Part of the inspiration for City Life really came out of my studies with Luciano Berio. He has a piece called Circles which is a setting of three E.E. Cummings poems. Berio understood Cummings better than most of the people back in the ’50s and ’60s. The piece starts with the word “stinging” – [Berio’s] wife, the great singer Cathy Berberian, prolongs the S, and while she’s holding out that S, Berio has sandpaper blocks come in. When I first heard the piece, I thought, “Wow, you have an instrument imitating the phonemes, the sound of the speech.” And that is happening throughout City Life. That kind of thinking is something that I picked up from Berio and never applied as literally as I do in City Life.
After City Life came out on recording, I got a postcard from Germany in 1990-something-or-other. The guy wrote on top: “Can’t take no mo’/Take no mo’/Techno!” I mean, I couldn’t name one techno artist then or now really, but when things are in the air, they’re in the air. Tape loops were in the air back in the 1960s when I got involved with that. Then a lot of people like Brian Eno – and, later, the techno artists that were one or two generations after Eno – got involved in computer music, and turntable uses of the same thing. This is something that has been in the air now for 40, 50, 60 years, and it just keeps transmogrifying into different applications, different ways of dealing with the fact that you can take something that somebody said and turn it into music in lots of different ways; you can do it in live performance, and that indeed was the focus of City Life.
My ensemble was started in New York. All our rehearsals were held at the loft that we lived in on Warren Street for many years and, before that, in a loft on Broadway near Canal.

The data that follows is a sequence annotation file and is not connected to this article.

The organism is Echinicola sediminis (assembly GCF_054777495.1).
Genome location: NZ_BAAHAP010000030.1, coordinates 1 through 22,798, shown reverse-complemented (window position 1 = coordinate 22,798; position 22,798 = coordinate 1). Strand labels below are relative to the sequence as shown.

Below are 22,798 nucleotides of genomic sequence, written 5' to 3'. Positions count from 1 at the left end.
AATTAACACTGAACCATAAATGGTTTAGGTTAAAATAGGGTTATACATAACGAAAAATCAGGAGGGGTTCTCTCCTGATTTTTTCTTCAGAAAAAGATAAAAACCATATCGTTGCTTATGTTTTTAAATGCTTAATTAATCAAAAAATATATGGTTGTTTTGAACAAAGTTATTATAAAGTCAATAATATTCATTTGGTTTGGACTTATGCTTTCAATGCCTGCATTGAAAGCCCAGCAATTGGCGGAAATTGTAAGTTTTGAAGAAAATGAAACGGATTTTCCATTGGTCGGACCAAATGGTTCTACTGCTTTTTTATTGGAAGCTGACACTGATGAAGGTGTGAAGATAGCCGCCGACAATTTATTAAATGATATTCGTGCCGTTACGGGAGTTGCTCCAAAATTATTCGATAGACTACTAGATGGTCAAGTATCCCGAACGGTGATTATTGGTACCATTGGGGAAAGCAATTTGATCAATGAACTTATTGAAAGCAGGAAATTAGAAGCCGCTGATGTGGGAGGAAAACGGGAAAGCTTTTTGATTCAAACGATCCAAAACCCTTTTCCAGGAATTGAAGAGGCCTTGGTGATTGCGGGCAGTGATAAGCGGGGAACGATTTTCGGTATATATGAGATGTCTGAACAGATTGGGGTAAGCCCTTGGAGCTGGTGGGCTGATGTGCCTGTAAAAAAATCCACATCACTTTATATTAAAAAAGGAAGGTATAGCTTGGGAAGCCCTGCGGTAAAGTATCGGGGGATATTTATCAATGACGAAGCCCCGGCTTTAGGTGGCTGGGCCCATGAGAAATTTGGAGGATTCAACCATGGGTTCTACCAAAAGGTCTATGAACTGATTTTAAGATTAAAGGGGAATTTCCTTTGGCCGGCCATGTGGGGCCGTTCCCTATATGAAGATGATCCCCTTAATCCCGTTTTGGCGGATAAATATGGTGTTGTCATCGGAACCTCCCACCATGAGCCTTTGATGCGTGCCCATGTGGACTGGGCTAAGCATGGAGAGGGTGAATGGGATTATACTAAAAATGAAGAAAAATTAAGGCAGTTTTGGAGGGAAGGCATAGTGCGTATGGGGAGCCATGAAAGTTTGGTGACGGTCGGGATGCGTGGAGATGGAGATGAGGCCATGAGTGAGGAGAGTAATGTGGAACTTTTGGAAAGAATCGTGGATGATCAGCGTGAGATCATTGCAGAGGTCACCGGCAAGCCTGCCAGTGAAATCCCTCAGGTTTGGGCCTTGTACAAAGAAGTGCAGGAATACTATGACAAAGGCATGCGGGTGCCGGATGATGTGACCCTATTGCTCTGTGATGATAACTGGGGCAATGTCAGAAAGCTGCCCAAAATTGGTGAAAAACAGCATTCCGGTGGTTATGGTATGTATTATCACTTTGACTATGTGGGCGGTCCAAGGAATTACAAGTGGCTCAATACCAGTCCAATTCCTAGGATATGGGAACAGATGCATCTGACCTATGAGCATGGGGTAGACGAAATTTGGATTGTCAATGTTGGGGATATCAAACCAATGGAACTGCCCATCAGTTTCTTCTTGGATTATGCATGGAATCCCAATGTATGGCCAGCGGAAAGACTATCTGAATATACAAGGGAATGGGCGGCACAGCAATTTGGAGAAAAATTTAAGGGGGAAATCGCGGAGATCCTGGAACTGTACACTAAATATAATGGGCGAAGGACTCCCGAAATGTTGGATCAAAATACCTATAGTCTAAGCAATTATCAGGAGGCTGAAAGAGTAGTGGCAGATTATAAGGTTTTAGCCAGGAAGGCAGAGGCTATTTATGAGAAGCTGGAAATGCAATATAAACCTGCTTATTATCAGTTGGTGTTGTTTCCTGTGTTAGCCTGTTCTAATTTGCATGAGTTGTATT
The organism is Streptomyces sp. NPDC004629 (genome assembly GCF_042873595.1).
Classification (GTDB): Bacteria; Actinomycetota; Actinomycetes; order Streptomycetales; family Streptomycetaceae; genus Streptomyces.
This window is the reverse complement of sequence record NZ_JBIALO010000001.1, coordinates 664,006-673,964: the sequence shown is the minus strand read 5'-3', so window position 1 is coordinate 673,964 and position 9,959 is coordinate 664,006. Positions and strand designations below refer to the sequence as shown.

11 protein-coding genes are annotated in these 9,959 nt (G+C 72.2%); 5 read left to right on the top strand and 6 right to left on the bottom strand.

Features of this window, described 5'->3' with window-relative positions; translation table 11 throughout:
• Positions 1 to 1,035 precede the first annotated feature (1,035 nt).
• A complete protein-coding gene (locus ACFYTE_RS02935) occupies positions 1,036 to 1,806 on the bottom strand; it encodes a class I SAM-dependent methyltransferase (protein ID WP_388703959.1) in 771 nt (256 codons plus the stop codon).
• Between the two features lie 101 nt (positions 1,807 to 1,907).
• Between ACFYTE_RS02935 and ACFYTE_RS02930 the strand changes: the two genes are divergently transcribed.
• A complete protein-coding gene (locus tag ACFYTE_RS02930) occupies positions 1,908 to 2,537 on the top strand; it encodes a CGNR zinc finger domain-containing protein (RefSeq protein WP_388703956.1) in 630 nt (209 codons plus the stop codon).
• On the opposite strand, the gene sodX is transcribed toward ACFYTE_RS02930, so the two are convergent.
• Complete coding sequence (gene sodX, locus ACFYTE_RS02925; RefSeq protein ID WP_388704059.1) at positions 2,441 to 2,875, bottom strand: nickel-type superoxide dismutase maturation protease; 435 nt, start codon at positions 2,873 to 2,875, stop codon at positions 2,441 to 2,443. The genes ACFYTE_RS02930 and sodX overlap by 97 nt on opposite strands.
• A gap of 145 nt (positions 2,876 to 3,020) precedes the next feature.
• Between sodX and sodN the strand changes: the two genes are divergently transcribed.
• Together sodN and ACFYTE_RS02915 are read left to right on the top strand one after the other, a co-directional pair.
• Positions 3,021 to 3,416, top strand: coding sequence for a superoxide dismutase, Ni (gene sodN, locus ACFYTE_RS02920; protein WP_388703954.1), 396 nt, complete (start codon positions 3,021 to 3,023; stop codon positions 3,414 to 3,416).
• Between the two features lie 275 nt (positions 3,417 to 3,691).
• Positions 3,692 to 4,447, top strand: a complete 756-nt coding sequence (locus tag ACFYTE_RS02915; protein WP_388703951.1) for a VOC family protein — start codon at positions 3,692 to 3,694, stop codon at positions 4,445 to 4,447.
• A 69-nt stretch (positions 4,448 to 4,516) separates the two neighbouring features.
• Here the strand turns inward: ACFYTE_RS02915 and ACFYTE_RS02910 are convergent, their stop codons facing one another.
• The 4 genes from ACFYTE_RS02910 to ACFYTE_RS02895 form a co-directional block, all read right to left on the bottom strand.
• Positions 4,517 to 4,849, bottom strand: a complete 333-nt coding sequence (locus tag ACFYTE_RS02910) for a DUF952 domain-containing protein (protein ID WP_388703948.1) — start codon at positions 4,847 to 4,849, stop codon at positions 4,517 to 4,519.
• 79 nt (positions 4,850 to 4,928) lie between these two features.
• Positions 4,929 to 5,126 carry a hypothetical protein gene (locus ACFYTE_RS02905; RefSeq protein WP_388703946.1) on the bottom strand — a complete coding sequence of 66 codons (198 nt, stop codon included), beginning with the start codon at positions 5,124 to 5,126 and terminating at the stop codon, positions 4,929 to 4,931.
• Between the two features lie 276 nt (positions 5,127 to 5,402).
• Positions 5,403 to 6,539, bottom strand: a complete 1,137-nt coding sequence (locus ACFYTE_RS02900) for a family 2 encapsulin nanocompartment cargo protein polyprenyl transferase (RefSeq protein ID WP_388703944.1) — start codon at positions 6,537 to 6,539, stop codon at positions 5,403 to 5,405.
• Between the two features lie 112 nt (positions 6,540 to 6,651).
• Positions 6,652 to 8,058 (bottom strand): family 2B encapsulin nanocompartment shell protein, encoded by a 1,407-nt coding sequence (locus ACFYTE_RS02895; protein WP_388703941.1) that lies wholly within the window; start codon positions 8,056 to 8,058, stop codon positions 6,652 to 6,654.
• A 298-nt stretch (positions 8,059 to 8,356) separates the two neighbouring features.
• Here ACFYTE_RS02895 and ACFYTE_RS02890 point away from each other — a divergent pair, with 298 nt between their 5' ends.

There’s no question that things have changed. I moved back from the West Coast in 1965, and the first loft that I got – the first place where I could play music late at night without bothering people – was on Duane Street between Hudson and Greenwich. And I paid $65 a month. I remember [dancer and choreographer] Yvonne Rainer gave me a lift home – I don’t know how she had a car, but she did and she was living in Soho – and she said, “Do people live down here?” And this is Yvonne Rainer! And I said, “Not many, but I’m down here, and it’s quiet and it’s cheap.” Because back then, Soho was “civilization” for artists. That very same street now, Martin Scorsese lives a few doors up from where I lived, and I seriously doubt that he’s paying $65 a month in rent.
The idea of living in Manhattan... It’s Millionaire’s Island. It’s very unrealistic.
What I hear is, Brooklyn is almost finished. Williamsburg is unbelievably expensive, and on and on. The idea of living in Manhattan... It’s Millionaire’s Island. It’s very unrealistic. So what’s happened of course is that there’s a whole musical center and a whole musical life in Brooklyn, and Brooklyn has become what Soho and Tribeca were in the ’60s and ’70s. How long that will last is really up to questions of real estate prices and all kinds of things that have nothing to do with the arts whatsoever.
Also, when I was in New York, there was no Internet, there was no Googling somebody. The opportunity to hear what’s happening, what’s new, what’s going on, is now possible while sitting anywhere. That does change things. On the other hand, my life has been dedicated to writing music for live musicians. And I’m not the only one still following that direction. So long as that is the case, then you want to be where the best live musicians are and where the most live musicians are – those two things always go together. Quality and quantity are intimately connected in the arts. So on that level, New York is still a magnet, and [even] if you have to schlep yourself in from Hoboken or the outer limits of Brooklyn, people will continue to do it.
I really can’t imagine a time – or I’d rather not imagine a time – where there’s no live music being made by live musicians. That’s not to say that there’s something wrong with doing stuff that’s just on your laptop. But I don’t foresee that replacing live music, and so long as it doesn’t, New York is going to remain a center of musical life on our planet.
A version of this article appeared in The Daily Note, a free daily newspaper distributed in New York during the 2013 Red Bull Music Academy.